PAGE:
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The Macau Metro Monitor, March 5th, 2010



RWS gaming revenue per day has increased to $7-$8 million over the last week, much higher than the initial $3 million per day during its opening days. According to Union Gaming Group, RWS is generating earnings margins of 40 to 60%.

Oy Vey

“Maturity is achieved when a person postpones immediate pleasures for long-term values.”

-Rabbi Joshua Loth Liebman


Since we actually have a Rabbi on staff at Hedgeye Risk Management (for compliance purposes and not for reasons of faith), one would expect that he would be the one to take the lead in quoting a Jewish religious leader to start off the Early Look.  Ironically, it is not Moshe Silver, but Daryl Jones, the hockey playing goy, who has decided to quote Rabbi Liebman this morning.


For those who didn’t know, Rabbi Liebman was the author of book entitled, “Peace of Mind”, which was on the New York Times best seller list for more than a year and in fact reached the top of the list for a period of time.  To say Rabbi Liebman was no schlepper, would be an understatement.  He graduated from the University of Cincinnati at 19.  By the time he was 27, he was an ordained Rabbi and leading his own synogogue.


Despite passing away at the early age of 41, Rabbi Liebman left us with some memorable quotes from his writings.  As I was reflecting on the disparities of fiscal policy among nations, this quote stuck with me.  One on hand we have central bankers in some nations that are acting prudently and “postponing immediately pleasures for long-term values.”  While on the other hand there are certain central bankers and government leaders that continue to endorse erroneous fiscal policy with such chutzpah that we can only be concerned.


Chinese Premier Wen Jiabao of China, who is no schmendrik in our books, of course has been on the proactive and rational end of endorsing prudent fiscal and monetary policy.  Yesterday, while speaking to his colleagues in the Chinese government, he indicated that the Chinese economic growth path was “unbalanced, uncoordinated, and unsustainable.”  This morning the news out of China is that Jiabo is warning of the “latent risk” in Chinese banks and is pledging a crackdown on property speculation.


So, not only does Premier Jiabao see bubbles, he is trying to proactively prevent them.  Whether he will be successful before we have some sharper correction in China is yet to be seen, but the reactions we are getting from the private sector in China (if we can call it that) are certainly positive. Specifically, two major Chinese banks, ICBC and Bank of China, announced this morning they will slow lending after a record year in 2009.  While there are many investors that still aren’t kosher with China, we like this proactive fiscal leadership.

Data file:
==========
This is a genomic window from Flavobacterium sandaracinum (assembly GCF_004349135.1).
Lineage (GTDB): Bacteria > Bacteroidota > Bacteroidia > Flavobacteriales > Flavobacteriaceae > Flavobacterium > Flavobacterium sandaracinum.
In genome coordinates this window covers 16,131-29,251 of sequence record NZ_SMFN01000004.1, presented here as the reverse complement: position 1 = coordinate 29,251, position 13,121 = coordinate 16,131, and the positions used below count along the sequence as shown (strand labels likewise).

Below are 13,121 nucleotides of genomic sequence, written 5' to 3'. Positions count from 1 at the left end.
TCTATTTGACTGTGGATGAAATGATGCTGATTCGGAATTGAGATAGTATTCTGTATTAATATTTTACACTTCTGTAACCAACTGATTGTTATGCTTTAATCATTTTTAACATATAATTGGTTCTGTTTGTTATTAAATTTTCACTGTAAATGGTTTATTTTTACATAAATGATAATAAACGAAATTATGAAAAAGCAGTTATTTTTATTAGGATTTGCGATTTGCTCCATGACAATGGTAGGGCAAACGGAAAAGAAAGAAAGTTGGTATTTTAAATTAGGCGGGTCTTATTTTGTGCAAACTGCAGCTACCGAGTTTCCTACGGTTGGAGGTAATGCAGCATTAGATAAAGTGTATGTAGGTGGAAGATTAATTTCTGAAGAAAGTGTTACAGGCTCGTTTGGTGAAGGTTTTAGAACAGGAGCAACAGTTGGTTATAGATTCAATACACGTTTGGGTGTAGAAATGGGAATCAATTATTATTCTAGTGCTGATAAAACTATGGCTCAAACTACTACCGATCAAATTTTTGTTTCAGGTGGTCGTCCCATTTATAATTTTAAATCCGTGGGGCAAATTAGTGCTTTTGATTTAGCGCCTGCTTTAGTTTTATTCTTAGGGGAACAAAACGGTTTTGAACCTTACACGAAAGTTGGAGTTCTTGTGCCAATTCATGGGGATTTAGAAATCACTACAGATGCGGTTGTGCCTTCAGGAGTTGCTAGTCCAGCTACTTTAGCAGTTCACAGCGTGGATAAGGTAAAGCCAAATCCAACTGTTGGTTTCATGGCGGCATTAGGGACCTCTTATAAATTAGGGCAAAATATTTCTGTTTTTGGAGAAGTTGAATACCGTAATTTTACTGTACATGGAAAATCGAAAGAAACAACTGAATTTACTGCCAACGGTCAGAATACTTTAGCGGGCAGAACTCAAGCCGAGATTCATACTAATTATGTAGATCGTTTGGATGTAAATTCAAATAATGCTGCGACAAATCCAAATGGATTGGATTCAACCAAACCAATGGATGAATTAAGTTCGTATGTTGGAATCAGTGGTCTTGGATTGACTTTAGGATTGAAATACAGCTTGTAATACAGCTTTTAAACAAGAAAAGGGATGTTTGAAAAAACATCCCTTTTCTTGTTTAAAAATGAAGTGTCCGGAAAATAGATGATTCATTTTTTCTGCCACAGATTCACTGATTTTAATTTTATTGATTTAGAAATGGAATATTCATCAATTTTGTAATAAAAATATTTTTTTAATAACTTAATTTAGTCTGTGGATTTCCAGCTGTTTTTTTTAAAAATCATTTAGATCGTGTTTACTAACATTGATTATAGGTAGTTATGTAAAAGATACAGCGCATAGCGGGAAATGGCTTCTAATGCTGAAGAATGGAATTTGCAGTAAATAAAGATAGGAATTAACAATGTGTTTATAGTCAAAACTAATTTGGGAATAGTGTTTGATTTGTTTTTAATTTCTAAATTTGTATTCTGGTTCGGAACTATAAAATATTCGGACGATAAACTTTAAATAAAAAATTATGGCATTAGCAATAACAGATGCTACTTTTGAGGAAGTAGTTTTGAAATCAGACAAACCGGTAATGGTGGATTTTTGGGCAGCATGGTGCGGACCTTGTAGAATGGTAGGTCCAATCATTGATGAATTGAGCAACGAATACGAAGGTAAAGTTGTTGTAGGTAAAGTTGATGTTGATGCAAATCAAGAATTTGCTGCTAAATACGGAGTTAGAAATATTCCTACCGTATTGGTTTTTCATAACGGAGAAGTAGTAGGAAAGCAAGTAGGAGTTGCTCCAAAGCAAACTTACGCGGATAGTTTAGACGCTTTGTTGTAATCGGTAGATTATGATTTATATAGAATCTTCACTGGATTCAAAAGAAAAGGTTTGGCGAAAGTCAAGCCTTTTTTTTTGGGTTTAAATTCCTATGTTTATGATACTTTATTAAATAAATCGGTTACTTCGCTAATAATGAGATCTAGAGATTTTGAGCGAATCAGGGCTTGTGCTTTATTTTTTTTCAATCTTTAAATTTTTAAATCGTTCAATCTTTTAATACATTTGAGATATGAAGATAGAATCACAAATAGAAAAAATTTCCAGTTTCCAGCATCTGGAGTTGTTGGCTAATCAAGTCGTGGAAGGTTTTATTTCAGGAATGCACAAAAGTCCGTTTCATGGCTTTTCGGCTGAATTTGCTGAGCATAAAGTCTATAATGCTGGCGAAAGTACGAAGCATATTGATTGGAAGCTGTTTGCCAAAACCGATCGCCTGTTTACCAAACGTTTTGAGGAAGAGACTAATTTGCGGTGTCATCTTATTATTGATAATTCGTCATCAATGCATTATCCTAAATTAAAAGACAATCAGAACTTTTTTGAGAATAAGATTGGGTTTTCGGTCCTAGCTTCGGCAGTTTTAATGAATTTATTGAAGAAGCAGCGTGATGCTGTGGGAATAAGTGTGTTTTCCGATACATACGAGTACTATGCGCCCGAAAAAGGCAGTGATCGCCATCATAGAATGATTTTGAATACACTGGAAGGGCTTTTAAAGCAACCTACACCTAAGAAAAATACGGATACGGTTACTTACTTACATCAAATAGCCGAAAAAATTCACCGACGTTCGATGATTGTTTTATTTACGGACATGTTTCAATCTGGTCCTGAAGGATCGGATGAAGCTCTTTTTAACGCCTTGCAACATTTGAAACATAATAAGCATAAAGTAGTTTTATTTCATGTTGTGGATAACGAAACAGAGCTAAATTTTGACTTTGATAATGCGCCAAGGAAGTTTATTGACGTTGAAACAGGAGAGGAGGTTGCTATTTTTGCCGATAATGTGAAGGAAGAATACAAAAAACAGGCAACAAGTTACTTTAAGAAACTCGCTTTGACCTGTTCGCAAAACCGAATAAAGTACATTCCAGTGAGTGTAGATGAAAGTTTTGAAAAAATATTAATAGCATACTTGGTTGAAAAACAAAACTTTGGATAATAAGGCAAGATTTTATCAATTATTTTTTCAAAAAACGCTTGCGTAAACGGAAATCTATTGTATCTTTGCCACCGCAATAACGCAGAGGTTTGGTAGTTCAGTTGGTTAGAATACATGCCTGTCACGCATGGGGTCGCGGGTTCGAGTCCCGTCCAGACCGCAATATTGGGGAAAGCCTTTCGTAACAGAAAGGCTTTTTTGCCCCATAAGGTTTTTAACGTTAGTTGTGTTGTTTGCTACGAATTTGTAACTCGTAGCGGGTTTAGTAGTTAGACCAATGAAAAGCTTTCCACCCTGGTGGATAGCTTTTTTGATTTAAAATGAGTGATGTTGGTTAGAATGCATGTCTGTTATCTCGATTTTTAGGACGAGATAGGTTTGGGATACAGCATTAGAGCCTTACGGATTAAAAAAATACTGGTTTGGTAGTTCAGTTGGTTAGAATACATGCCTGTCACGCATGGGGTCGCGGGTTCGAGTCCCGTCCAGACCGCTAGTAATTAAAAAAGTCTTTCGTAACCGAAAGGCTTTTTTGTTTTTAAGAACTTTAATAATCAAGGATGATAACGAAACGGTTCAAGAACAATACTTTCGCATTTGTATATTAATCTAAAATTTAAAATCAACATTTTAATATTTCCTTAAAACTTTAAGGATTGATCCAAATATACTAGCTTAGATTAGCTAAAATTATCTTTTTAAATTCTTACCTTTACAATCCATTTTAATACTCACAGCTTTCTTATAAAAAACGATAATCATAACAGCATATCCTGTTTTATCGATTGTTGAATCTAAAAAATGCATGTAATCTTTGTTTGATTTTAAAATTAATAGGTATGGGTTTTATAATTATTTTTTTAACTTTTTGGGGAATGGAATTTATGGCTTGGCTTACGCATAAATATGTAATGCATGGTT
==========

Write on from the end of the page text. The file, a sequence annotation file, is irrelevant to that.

The risk of being a klutz as it relates to managing your budget and fiscal policy is that on the day of reckoning, when you are on the verge of default, is that there may not be anyone to support you.  Greece has its well publicized issues, which were emphasized by the egregious rates that it had to pay for debt yesterday in its $5BN Euro offering of 10-year notes (300 basis points above Berlin), and today we see where its neighbors stand on a bailout for the nation.  According to the German economic minister, Germany will not be offering Greece “even one cent.”


In contrast to China, yesterday we had two members of the U.S. Federal Reserve system, Chicago Fed President Charles Evans and St. Louis Fed President James Bullard give spiels on the economy.  Evans indicated that he needs to see “signs of sustainable growth” before supporting tightening and Bullard stated he thinks policy makers should remain “very accommodative”.  The leaders of the Fed continue to prove one thing, they are great shmoozers, but in terms of showing proactive leadership and moving past Depressionista level interest rates, they continue to fall short.


While we may be Fed Up With The Fed, there are nations and leaders that continue to show fiscal leadership.  With the mazel tovs barely behind them for winning a gold men in Men’s Ice Hockey, Prime Minister Stephen Harper of Canada proposed a budget yesterday with aggressive federal spending cuts.  The budget would position Canada to be the first member of the G-7 to erase its deficit by 2014.